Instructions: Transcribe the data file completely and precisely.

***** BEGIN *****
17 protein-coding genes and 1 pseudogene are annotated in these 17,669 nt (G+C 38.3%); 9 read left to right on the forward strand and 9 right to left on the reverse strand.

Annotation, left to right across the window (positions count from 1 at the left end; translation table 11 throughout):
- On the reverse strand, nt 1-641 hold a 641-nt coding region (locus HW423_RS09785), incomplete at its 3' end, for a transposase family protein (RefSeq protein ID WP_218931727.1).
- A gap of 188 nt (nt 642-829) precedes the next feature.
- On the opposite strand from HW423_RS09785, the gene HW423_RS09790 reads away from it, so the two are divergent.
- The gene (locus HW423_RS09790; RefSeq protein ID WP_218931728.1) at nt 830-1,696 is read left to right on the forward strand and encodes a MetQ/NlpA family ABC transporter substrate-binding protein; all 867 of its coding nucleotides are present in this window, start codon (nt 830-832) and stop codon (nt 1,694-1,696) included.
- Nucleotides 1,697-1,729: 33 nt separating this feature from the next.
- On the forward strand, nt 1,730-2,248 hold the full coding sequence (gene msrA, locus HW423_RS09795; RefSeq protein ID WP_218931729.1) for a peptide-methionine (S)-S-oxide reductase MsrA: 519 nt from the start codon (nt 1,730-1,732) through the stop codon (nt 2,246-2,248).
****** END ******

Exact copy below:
17 protein-coding genes and 1 pseudogene are annotated in these 17,669 nt (G+C 38.3%); 9 read left to right on the forward strand and 9 right to left on the reverse strand.

Annotation, left to right across the window (positions count from 1 at the left end; translation table 11 throughout):
- On the reverse strand, nt 1-641 hold a 641-nt coding region (locus HW423_RS09785), incomplete at its 3' end, for a transposase family protein (RefSeq protein ID WP_218931727.1).
- A gap of 188 nt (nt 642-829) precedes the next feature.
- On the opposite strand from HW423_RS09785, the gene HW423_RS09790 reads away from it, so the two are divergent.
- The gene (locus HW423_RS09790; RefSeq protein ID WP_218931728.1) at nt 830-1,696 is read left to right on the forward strand and encodes a MetQ/NlpA family ABC transporter substrate-binding protein; all 867 of its coding nucleotides are present in this window, start codon (nt 830-832) and stop codon (nt 1,694-1,696) included.
- Nucleotides 1,697-1,729: 33 nt separating this feature from the next.
- On the forward strand, nt 1,730-2,248 hold the full coding sequence (gene msrA, locus HW423_RS09795; RefSeq protein ID WP_218931729.1) for a peptide-methionine (S)-S-oxide reductase MsrA: 519 nt from the start codon (nt 1,730-1,732) through the stop codon (nt 2,246-2,248).